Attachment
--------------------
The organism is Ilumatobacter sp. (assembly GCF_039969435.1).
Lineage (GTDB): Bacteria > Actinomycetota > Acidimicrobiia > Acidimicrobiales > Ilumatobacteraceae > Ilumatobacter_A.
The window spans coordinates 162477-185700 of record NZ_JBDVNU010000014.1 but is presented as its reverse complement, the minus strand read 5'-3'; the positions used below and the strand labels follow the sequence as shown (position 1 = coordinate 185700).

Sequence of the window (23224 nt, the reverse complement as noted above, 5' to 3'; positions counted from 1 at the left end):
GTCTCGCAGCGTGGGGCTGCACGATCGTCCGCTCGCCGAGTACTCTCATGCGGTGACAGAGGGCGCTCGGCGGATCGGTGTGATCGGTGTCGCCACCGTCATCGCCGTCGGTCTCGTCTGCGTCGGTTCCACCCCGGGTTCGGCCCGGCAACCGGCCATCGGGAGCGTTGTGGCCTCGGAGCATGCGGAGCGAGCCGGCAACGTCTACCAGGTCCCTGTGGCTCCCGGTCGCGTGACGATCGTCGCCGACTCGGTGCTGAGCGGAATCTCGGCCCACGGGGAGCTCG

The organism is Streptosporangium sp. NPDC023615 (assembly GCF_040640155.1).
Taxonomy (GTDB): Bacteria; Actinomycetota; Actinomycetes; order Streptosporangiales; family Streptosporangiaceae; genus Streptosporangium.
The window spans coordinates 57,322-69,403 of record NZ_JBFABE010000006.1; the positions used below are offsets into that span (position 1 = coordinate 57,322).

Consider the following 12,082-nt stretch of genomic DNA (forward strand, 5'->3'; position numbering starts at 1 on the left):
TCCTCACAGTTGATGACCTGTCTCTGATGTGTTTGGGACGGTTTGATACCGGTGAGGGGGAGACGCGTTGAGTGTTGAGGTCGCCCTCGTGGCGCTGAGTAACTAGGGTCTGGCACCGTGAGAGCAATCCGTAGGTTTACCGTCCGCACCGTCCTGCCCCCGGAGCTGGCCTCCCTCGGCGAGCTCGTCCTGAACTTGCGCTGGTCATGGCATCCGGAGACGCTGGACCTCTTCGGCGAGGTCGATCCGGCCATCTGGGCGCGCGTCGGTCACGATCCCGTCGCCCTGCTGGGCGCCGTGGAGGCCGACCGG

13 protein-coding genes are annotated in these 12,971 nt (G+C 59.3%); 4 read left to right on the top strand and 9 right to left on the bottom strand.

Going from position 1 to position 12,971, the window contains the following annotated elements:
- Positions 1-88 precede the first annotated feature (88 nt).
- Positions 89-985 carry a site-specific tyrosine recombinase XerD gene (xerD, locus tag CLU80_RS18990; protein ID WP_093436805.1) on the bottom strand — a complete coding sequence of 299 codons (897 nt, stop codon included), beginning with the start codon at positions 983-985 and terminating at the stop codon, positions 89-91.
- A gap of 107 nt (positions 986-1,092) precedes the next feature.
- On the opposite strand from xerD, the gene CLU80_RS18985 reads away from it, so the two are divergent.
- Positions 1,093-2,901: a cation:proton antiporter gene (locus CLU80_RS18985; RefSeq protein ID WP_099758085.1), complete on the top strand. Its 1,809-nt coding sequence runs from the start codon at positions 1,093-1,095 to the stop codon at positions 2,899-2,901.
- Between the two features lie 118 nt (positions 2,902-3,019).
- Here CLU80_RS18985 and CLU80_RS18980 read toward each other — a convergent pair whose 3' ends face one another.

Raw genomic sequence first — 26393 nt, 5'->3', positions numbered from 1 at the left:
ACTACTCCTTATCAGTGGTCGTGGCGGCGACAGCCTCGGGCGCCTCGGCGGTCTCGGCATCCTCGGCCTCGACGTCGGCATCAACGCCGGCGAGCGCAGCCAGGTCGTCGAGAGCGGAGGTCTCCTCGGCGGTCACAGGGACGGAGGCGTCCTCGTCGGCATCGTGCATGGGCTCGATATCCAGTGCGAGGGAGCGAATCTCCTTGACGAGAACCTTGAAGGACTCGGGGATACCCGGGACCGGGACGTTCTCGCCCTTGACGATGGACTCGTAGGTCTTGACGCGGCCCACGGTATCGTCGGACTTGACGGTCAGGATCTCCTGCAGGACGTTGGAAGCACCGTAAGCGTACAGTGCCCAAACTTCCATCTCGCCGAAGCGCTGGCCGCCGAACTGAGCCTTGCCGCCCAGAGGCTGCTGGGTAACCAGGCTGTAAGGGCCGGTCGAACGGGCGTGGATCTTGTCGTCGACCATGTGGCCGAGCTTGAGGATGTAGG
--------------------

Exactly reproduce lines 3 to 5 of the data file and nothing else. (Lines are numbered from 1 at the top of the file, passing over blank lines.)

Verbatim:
The window spans coordinates 162477-185700 of record NZ_JBDVNU010000014.1 but is presented as its reverse complement, the minus strand read 5'-3'; the positions used below and the strand labels follow the sequence as shown (position 1 = coordinate 185700).

Sequence of the window (23224 nt, the reverse complement as noted above, 5' to 3'; positions counted from 1 at the left end):
GTCTCGCAGCGTGGGGCTGCACGATCGTCCGCTCGCCGAGTACTCTCATGCGGTGACAGAGGGCGCTCGGCGGATCGGTGTGATCGGTGTCGCCACCGTCATCGCCGTCGGTCTCGTCTGCGTCGGTTCCACCCCGGGTTCGGCCCGGCAACCGGCCATCGGGAGCGTTGTGGCCTCGGAGCATGCGGAGCGAGCCGGCAACGTCTACCAGGTCCCTGTGGCTCCCGGTCGCGTGACGATCGTCGCCGACTCGGTGCTGAGCGGAATCTCGGCCCACGGGGAGCTCG